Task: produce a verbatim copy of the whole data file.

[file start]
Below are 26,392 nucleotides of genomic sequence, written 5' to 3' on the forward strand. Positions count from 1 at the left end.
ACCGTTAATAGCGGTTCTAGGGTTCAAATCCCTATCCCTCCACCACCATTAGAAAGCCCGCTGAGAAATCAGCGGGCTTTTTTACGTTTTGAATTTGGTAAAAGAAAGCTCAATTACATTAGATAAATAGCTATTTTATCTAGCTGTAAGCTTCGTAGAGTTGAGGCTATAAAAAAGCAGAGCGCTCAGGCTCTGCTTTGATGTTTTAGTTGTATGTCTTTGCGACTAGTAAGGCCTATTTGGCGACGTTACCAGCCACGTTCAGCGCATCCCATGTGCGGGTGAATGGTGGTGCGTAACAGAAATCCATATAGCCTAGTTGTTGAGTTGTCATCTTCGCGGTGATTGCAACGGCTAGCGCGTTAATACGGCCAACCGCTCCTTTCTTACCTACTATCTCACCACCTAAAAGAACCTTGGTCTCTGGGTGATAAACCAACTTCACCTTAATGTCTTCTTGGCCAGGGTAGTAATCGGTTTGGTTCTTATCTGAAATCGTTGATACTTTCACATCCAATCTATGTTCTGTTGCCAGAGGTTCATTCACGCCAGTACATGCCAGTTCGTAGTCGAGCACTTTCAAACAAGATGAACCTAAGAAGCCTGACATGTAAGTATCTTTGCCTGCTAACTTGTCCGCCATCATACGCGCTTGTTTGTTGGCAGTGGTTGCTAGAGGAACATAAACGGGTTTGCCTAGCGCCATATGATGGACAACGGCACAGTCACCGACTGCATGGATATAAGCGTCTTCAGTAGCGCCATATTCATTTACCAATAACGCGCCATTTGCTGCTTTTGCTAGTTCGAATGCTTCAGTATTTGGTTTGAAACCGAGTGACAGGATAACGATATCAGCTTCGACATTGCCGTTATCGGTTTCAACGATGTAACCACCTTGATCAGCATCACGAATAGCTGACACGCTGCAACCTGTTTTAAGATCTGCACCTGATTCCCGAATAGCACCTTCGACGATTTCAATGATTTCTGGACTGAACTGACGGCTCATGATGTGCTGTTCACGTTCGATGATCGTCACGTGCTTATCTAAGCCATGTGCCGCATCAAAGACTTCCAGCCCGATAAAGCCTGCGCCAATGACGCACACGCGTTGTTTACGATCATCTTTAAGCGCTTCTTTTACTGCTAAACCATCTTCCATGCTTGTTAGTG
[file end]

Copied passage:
Below are 26,392 nucleotides of genomic sequence, written 5' to 3' on the forward strand. Positions count from 1 at the left end.
ACCGTTAATAGCGGTTCTAGGGTTCAAATCCCTATCCCTCCACCACCATTAGAAAGCCCGCTGAGAAATCAGCGGGCTTTTTTACGTTTTGAATTTGGTAAAAGAAAGCTCAATTACATTAGATAAATAGCTATTTTATCTAGCTGTAAGCTTCGTAGAGTTGAGGCTATAAAAAAGCAGAGCGCTCAGGCTCTGCTTTGATGTTTTAGTTGTATGTCTTTGCGACTAGTAAGGCCTATTTGGCGACGTTACCAGCCACGTTCAGCGCATCCCATGTGCGGGTGAATGGTGGTGCGTAACAGAAATCCATATAGCCTAGTTGTTGAGTTGTCATCTTCGCGGTGATTGCAACGGCTAGCGCGTTAATACGGCCAACCGCTCCTTTCTTACCTACTATCTCACCACCTAAAAGAACCTTGGTCTCTGGGTGATAAACCAACTTCACCTTAATGTCTTCTTGGCCAGGGTAGTAATCGGTTTGGTTCTTATCTGAAATCGTTGATACTTTCACATCCAATCTATGTTCTGTTGCCAGAGGTTCATTCACGCCAGTACATGCCAGTTCGTAGTCGAGCACTTTCAAACAAGATGAACCTAAGAAGCCTGACATGTAAGTATCTTTGCCTGCTAACTTGTCCGCCATCATACGCGCTTGTTTGTTGGCAGTGGTTGCTAGAGGAACATAAACGGGTTTGCCTAGCGCCATATGATGGACAACGGCACAGTCACCGACTGCATGGATATAAGCGTCTTCAGTAGCGCCATATTCATTTACCAATAACGCGCCATTTGCTGCTTTTGCTAGTTCGAATGCTTCAGTATTTGGTTTGAAACCGAGTGACAGGATAACGATATCAGCTTCGACATTGCCGTTATCGGTTTCAACGATGTAACCACCTTGATCAGCATCACGAATAGCTGACACGCTGCAACCTGTTTTAAGATCTGCACCTGATTCCCGAATAGCACCTTCGACGATTTCAATGATTTCTGGACTGAACTGACGGCTCATGATGTGCTGTTCACGTTCGATGATCGTCACGTGCTTATCTAAGCCATGTGCCGCATCAAAGACTTCCAGCCCGATAAAGCCTGCGCCAATGACGCACACGCGTTGTTTACGATCATCTTTAAGCGCTTCTTTTACTGCTAAACCATCTTCCATGCTTGTTAGTG